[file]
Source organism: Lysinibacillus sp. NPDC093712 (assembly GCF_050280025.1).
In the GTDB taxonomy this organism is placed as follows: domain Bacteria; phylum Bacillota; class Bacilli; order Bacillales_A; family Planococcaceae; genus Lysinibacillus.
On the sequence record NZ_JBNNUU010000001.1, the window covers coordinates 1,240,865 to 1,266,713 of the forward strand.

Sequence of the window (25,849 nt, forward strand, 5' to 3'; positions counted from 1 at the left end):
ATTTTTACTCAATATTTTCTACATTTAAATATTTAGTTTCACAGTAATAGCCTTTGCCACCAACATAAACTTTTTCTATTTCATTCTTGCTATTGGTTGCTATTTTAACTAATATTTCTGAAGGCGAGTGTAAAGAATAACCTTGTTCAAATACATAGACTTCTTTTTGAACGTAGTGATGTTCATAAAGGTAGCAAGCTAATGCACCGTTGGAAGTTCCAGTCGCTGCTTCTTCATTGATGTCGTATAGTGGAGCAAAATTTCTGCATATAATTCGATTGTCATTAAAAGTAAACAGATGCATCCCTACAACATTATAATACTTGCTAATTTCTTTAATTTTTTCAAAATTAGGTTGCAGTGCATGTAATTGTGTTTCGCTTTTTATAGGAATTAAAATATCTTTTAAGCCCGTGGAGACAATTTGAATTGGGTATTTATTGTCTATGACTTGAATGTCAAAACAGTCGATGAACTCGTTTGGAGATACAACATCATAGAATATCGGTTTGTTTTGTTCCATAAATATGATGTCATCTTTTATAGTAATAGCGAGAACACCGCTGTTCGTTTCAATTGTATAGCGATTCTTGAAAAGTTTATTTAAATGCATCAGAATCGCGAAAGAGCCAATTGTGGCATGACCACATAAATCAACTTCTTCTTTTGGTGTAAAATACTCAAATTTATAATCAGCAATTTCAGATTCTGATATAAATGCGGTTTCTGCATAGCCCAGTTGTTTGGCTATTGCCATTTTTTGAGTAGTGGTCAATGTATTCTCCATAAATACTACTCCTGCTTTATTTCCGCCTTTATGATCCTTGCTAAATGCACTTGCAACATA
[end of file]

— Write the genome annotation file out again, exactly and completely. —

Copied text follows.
Source organism: Lysinibacillus sp. NPDC093712 (assembly GCF_050280025.1).
In the GTDB taxonomy this organism is placed as follows: domain Bacteria; phylum Bacillota; class Bacilli; order Bacillales_A; family Planococcaceae; genus Lysinibacillus.
On the sequence record NZ_JBNNUU010000001.1, the window covers coordinates 1,240,865 to 1,266,713 of the forward strand.

Sequence of the window (25,849 nt, forward strand, 5' to 3'; positions counted from 1 at the left end):
ATTTTTACTCAATATTTTCTACATTTAAATATTTAGTTTCACAGTAATAGCCTTTGCCACCAACATAAACTTTTTCTATTTCATTCTTGCTATTGGTTGCTATTTTAACTAATATTTCTGAAGGCGAGTGTAAAGAATAACCTTGTTCAAATACATAGACTTCTTTTTGAACGTAGTGATGTTCATAAAGGTAGCAAGCTAATGCACCGTTGGAAGTTCCAGTCGCTGCTTCTTCATTGATGTCGTATAGTGGAGCAAAATTTCTGCATATAATTCGATTGTCATTAAAAGTAAACAGATGCATCCCTACAACATTATAATACTTGCTAATTTCTTTAATTTTTTCAAAATTAGGTTGCAGTGCATGTAATTGTGTTTCGCTTTTTATAGGAATTAAAATATCTTTTAAGCCCGTGGAGACAATTTGAATTGGGTATTTATTGTCTATGACTTGAATGTCAAAACAGTCGATGAACTCGTTTGGAGATACAACATCATAGAATATCGGTTTGTTTTGTTCCATAAATATGATGTCATCTTTTATAGTAATAGCGAGAACACCGCTGTTCGTTTCAATTGTATAGCGATTCTTGAAAAGTTTATTTAAATGCATCAGAATCGCGAAAGAGCCAATTGTGGCATGACCACATAAATCAACTTCTTCTTTTGGTGTAAAATACTCAAATTTATAATCAGCAATTTCAGATTCTGATATAAATGCGGTTTCTGCATAGCCCAGTTGTTTGGCTATTGCCATTTTTTGAGTAGTGGTCAATGTATTCTCCATAAATACTACTCCTGCTTTATTTCCGCCTTTATGATCCTTGCTAAATGCACTTGCAACATA